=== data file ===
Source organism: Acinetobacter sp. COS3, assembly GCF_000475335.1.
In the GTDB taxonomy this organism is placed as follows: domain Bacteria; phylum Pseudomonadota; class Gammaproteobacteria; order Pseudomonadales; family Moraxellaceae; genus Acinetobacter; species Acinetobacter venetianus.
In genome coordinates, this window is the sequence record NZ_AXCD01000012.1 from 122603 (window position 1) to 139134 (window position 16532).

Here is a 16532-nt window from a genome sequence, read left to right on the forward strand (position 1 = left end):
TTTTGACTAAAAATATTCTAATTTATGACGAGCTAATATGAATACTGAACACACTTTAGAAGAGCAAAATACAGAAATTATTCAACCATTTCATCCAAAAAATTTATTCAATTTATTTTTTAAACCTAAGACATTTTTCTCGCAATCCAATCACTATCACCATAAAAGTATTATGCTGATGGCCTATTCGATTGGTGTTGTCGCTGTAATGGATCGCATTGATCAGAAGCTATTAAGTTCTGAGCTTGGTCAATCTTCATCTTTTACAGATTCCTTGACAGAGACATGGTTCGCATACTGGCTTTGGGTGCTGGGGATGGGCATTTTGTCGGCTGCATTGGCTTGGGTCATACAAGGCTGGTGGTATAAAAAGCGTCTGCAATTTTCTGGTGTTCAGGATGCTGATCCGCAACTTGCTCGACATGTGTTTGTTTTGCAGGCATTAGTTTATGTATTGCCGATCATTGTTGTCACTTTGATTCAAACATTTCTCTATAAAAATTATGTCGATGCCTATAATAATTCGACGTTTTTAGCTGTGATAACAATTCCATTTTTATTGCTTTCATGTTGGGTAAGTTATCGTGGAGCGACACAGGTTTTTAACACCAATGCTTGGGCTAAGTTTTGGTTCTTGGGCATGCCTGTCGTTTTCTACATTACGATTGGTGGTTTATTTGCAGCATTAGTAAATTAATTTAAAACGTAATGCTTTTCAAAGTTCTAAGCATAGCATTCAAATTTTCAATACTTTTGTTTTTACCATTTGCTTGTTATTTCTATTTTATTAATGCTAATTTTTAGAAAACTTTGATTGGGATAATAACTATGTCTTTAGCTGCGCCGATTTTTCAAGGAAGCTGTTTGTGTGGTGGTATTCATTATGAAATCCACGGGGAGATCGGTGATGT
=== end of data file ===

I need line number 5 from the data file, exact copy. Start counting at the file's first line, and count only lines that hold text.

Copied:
TTTTGACTAAAAATATTCTAATTTATGACGAGCTAATATGAATACTGAACACACTTTAGAAGAGCAAAATACAGAAATTATTCAACCATTTCATCCAAAAAATTTATTCAATTTATTTTTTAAACCTAAGACATTTTTCTCGCAATCCAATCACTATCACCATAAAAGTATTATGCTGATGGCCTATTCGATTGGTGTTGTCGCTGTAATGGATCGCATTGATCAGAAGCTATTAAGTTCTGAGCTTGGTCAATCTTCATCTTTTACAGATTCCTTGACAGAGACATGGTTCGCATACTGGCTTTGGGTGCTGGGGATGGGCATTTTGTCGGCTGCATTGGCTTGGGTCATACAAGGCTGGTGGTATAAAAAGCGTCTGCAATTTTCTGGTGTTCAGGATGCTGATCCGCAACTTGCTCGACATGTGTTTGTTTTGCAGGCATTAGTTTATGTATTGCCGATCATTGTTGTCACTTTGATTCAAACATTTCTCTATAAAAATTATGTCGATGCCTATAATAATTCGACGTTTTTAGCTGTGATAACAATTCCATTTTTATTGCTTTCATGTTGGGTAAGTTATCGTGGAGCGACACAGGTTTTTAACACCAATGCTTGGGCTAAGTTTTGGTTCTTGGGCATGCCTGTCGTTTTCTACATTACGATTGGTGGTTTATTTGCAGCATTAGTAAATTAATTTAAAACGTAATGCTTTTCAAAGTTCTAAGCATAGCATTCAAATTTTCAATACTTTTGTTTTTACCATTTGCTTGTTATTTCTATTTTATTAATGCTAATTTTTAGAAAACTTTGATTGGGATAATAACTATGTCTTTAGCTGCGCCGATTTTTCAAGGAAGCTGTTTGTGTGGTGGTATTCATTATGAAATCCACGGGGAGATCGGTGATGT